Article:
The dancers seemed most at home in the hybrid hip-hop and contemporary vocabulary of Ocean, the chilling vision of a sleeper cell of aliens activated by the superb Cooper Neely. The second movement, a serpentine trio set to Ólafur Arnalds' gently hypnotic For Teda, features Neely, Christopher Dunn and Kelsey McFalls in a contemporary nod to Frederic Ashton's extraterrestrial Monotones II. Arnalds' dappled tones give way to the brutal techno of Henning Baer in a particularly bleak mood, and Montalvo fields an army of aliens programmed to destroy whatever is in their path. With arms that function like machine guns and movement delivered in controlled spasms that seem to spring directly from the score, the DTSF dancers appear nothing short of virtuosic. A music critic summed up the Baer EP in a manner that perfectly characterizes Montalvo's work: "There is no light at the end of the tunnel. There is no light at the beginning either. There is only darkness here."
There is a bleak edge to Cassini's work as well, the dancers frequently looking out over an abyss but always drawing each other back. They initially look very comfortable in Cassini's movement style, which is cat-like and ethereal but also very grounded. There are tantalizing hints of A Midsummer Night's Dream with a mischievous Puck-like figure -- danced with brio on Sunday by Angela Bevevino -- who gambols among the sleeping figures of two unsuspecting maidens. However, midway through the piece, as the Schubert builds in intensity and anxiety, the choreography turns more nakedly athletic. The piece looks unfinished, as if the choreographer was testing out movement ideas in the second half but didn't have time to polish it, and the dancers appeared to struggle.
Payne Bradley's piece is driven by Arvo Pärt's austere and mystical Summa for Strings, whose waves wash to shore two couples: one entwined in a luscious contemporary duet, the other in a formal, purely classical pas de deux. Alexandra Fitzgibbon and Michael Galloway, in chic swimwear marked with fields of color suggestive of Mark Rothko, are never less than stunning as they explore unstable, shifting sands. Their movements suggest some kind of marine creature. They cede the stage to Ana Robles and Joshua Thake, she in a long diaphanous tutu and he in a princely tunic; we are reminded that the language of classical ballet is no more or less exotic or contrived than the movement of jellyfish or sea dragons, that we often fail to examine the richness of different forms of expression. Robles and Thake seemed poorly matched or under-rehearsed, however, which, together with the lighting failure, diminished the impact of this otherwise glamorous and quirky work.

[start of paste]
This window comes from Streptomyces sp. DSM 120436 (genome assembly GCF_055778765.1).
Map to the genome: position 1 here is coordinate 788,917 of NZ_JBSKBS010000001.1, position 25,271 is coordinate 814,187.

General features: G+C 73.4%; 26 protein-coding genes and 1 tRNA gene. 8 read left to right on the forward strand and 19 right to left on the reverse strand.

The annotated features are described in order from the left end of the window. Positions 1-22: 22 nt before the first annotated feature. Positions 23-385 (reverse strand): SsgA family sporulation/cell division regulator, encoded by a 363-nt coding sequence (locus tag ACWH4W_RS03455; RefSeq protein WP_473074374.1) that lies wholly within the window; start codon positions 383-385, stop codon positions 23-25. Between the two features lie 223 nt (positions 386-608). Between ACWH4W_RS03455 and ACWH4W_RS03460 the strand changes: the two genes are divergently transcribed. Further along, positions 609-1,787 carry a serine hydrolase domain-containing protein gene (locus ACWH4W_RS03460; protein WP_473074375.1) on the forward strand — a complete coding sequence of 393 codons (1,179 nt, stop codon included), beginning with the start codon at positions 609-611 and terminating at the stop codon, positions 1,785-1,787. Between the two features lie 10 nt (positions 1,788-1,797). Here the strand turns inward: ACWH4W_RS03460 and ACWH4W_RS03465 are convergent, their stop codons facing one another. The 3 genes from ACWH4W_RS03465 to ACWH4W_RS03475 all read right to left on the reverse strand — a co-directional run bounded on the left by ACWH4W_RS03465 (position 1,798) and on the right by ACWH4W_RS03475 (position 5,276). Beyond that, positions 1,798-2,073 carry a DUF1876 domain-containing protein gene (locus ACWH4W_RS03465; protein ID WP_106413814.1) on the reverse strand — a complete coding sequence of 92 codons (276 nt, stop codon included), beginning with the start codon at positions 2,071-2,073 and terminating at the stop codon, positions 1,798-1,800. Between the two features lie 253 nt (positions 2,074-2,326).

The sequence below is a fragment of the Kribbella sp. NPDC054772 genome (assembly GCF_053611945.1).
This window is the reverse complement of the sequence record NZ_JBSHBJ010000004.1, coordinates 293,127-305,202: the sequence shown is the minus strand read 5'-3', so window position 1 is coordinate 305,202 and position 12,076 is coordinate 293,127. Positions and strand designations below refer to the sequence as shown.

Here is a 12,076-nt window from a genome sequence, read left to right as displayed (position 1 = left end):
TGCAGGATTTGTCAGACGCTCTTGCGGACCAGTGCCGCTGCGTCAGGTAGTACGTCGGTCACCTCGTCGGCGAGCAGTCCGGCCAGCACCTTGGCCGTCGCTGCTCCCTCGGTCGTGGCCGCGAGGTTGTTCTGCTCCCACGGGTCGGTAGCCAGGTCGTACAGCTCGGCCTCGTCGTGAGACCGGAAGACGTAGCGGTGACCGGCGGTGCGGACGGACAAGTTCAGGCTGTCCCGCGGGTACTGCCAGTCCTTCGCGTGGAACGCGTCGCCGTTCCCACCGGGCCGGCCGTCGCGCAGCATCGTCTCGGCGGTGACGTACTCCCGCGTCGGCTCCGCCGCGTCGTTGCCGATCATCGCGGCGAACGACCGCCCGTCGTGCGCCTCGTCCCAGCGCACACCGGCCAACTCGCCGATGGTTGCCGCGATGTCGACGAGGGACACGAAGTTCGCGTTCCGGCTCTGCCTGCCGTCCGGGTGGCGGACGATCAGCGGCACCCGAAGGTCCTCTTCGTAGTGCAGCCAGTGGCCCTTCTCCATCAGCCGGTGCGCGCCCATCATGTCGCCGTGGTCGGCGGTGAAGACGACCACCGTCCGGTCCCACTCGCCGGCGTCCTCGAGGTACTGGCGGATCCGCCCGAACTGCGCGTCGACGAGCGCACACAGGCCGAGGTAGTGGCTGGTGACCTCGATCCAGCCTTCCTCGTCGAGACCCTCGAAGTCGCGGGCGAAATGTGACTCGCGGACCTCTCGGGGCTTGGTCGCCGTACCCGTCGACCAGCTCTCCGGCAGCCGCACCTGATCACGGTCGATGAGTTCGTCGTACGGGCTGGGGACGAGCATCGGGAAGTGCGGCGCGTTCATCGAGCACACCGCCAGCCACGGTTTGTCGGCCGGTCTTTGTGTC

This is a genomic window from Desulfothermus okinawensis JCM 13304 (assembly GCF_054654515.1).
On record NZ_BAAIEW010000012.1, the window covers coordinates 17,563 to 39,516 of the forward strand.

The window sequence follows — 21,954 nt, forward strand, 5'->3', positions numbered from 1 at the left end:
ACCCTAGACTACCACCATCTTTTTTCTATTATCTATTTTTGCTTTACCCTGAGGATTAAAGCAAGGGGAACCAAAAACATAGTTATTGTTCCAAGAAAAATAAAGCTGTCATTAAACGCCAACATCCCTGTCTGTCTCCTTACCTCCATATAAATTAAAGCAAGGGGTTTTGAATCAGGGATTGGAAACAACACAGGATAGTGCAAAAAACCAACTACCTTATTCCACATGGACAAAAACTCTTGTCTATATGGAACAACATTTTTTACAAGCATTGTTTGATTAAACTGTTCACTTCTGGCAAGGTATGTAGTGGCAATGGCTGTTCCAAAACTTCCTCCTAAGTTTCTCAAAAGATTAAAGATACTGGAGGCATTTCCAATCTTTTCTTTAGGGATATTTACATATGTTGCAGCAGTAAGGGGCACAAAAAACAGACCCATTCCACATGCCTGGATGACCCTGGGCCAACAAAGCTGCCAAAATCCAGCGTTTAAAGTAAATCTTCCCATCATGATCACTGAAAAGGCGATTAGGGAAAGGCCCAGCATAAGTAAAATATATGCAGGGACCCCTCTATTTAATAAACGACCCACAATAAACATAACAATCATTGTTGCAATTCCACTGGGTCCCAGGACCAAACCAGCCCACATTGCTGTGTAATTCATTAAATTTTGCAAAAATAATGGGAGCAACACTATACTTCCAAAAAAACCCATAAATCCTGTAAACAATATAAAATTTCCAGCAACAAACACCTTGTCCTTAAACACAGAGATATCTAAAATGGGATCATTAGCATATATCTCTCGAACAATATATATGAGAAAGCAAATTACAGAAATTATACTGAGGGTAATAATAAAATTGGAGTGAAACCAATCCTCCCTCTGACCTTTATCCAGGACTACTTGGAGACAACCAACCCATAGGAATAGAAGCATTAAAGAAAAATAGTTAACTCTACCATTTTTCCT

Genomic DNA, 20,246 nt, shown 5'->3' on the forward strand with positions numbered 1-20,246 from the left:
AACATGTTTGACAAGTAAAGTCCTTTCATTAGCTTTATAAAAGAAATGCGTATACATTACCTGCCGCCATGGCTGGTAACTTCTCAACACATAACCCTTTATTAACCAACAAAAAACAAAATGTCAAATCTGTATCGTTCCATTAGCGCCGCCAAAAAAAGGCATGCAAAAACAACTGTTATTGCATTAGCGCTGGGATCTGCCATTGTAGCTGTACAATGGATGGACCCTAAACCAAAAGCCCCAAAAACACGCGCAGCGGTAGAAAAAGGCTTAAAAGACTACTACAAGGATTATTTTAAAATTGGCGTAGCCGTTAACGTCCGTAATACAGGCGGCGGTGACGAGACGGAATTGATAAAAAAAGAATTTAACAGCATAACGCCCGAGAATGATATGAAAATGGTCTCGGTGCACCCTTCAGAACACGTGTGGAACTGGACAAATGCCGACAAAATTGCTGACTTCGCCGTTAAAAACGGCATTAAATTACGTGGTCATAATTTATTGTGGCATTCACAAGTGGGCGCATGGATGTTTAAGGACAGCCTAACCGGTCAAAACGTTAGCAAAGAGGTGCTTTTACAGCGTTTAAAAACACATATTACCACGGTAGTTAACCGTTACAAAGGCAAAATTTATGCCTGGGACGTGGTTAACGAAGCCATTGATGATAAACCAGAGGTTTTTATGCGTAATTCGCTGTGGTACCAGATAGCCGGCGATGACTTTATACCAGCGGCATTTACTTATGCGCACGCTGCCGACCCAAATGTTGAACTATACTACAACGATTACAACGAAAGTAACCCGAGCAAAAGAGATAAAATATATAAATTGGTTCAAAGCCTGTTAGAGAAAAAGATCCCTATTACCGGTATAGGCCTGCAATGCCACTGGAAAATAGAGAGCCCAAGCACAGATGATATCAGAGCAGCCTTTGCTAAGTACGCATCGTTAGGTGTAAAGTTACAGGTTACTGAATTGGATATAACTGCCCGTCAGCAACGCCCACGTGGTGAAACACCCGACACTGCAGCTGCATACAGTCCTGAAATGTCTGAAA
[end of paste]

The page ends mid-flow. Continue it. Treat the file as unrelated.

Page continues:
At the start of the evening, company Executive Director and Artistic Advisor Annie Henry (who also brought an elegant presence to the ensemble in Daphnis and Chloé) delivered a graceful pitch for donor support. Money is not the only thing the company needs right now. It is not enough to employ dancers and give free rein to talented choreographers -- there must be a vision in the curating of a program, and a discipline to the myriad decisions around scoring, casting, time and resource allocation. There must be someone with the experience and authority to sit in on rehearsals and make a judgment as to what is ready to be presented and what is not. In young companies, understandably, artists often must wear more than one hat. At present, in this company, there are important hats that no one is wearing.
1. Dance Theatre of San Francisco members Jessica Wagner & Ismael Acosta in the premiere of Sandrine Cassini's Here By Our Sight, October 24-26 at the Cowell Theater in San Francisco. Photo: Matt Haber
2. & 3. Dance Theatre of San Francisco ensemble in the premiere of Mark Foehringer's Daphnis and Chloé. Photo: Anandha Ray
4. Dance Theatre of San Francisco members Jamielyn Duggan & Christopher Dunn in the premiere of Mark Foehringer's Daphnis and Chloe, October 24-26 at the Cowell Theater in San Francisco. Photo: Matt Haber
5. Dance Theatre of San Francisco member Vincent Chavez in the premiere of Dexandro Montalvo's Ocean. Photo: Anandha Ray
6. Dance Theatre of San Francisco members Michael Galloway and Alexandra FitzGibbon in the premiere of Milissa Payne Bradley's Your Sun Becomes My Moon. Photo: Anandha Ray